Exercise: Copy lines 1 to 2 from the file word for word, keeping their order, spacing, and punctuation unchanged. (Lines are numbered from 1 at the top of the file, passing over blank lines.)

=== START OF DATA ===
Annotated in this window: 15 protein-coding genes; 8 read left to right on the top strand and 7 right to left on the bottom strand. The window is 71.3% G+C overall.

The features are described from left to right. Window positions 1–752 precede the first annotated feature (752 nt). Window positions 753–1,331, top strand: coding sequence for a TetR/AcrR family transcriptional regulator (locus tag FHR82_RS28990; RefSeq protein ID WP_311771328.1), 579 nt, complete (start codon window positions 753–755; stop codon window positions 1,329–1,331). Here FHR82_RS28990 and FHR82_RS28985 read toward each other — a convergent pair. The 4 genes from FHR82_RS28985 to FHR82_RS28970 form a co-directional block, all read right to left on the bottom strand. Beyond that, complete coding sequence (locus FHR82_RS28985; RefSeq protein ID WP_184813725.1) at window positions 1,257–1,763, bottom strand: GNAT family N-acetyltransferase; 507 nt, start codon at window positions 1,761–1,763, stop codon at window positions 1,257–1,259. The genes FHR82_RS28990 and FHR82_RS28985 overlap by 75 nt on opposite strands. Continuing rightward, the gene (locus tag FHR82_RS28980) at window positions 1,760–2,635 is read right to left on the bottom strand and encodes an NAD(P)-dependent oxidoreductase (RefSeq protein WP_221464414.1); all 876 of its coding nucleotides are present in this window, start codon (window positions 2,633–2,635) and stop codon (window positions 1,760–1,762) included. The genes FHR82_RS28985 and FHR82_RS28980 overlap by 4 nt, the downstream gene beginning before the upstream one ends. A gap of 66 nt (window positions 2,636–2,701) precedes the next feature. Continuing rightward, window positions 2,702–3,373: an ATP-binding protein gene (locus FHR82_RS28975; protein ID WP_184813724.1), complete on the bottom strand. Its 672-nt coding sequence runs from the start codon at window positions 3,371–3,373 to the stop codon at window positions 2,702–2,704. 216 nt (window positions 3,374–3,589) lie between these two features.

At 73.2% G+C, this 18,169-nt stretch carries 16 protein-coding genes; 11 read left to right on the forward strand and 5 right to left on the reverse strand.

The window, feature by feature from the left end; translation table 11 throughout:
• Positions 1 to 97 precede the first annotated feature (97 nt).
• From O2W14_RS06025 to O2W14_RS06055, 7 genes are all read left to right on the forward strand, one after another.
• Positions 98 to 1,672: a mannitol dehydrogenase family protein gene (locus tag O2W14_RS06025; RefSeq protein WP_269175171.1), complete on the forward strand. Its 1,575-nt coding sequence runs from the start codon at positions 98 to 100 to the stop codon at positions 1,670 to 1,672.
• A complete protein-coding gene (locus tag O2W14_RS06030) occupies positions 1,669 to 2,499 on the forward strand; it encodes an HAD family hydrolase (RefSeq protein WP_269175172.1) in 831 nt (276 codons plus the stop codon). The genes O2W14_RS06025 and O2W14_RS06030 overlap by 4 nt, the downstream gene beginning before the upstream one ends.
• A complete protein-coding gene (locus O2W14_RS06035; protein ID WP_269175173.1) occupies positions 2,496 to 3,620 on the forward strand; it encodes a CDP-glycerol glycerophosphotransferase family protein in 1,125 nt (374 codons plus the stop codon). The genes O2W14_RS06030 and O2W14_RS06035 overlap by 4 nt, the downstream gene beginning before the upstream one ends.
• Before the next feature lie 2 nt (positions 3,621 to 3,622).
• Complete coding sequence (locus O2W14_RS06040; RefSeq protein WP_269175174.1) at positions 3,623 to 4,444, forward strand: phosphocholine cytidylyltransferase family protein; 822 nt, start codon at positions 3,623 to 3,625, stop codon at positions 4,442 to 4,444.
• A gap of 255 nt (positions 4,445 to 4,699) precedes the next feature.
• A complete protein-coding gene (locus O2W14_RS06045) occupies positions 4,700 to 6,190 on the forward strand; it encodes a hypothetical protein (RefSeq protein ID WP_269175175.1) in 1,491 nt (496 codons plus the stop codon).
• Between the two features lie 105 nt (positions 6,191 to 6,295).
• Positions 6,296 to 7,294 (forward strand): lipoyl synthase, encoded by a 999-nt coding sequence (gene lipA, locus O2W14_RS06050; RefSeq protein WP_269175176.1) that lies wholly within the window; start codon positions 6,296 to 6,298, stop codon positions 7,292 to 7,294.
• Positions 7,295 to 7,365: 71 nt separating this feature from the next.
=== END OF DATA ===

Annotated in this window: 15 protein-coding genes; 8 read left to right on the top strand and 7 right to left on the bottom strand. The window is 71.3% G+C overall.

The features are described from left to right. Window positions 1–752 precede the first annotated feature (752 nt). Window positions 753–1,331, top strand: coding sequence for a TetR/AcrR family transcriptional regulator (locus tag FHR82_RS28990; RefSeq protein ID WP_311771328.1), 579 nt, complete (start codon window positions 753–755; stop codon window positions 1,329–1,331). Here FHR82_RS28990 and FHR82_RS28985 read toward each other — a convergent pair. The 4 genes from FHR82_RS28985 to FHR82_RS28970 form a co-directional block, all read right to left on the bottom strand. Beyond that, complete coding sequence (locus FHR82_RS28985; RefSeq protein ID WP_184813725.1) at window positions 1,257–1,763, bottom strand: GNAT family N-acetyltransferase; 507 nt, start codon at window positions 1,761–1,763, stop codon at window positions 1,257–1,259. The genes FHR82_RS28990 and FHR82_RS28985 overlap by 75 nt on opposite strands. Continuing rightward, the gene (locus tag FHR82_RS28980) at window positions 1,760–2,635 is read right to left on the bottom strand and encodes an NAD(P)-dependent oxidoreductase (RefSeq protein WP_221464414.1); all 876 of its coding nucleotides are present in this window, start codon (window positions 2,633–2,635) and stop codon (window positions 1,760–1,762) included. The genes FHR82_RS28985 and FHR82_RS28980 overlap by 4 nt, the downstream gene beginning before the upstream one ends. A gap of 66 nt (window positions 2,636–2,701) precedes the next feature. Continuing rightward, window positions 2,702–3,373: an ATP-binding protein gene (locus FHR82_RS28975; protein ID WP_184813724.1), complete on the bottom strand. Its 672-nt coding sequence runs from the start codon at window positions 3,371–3,373 to the stop codon at window positions 2,702–2,704. 216 nt (window positions 3,374–3,589) lie between these two features.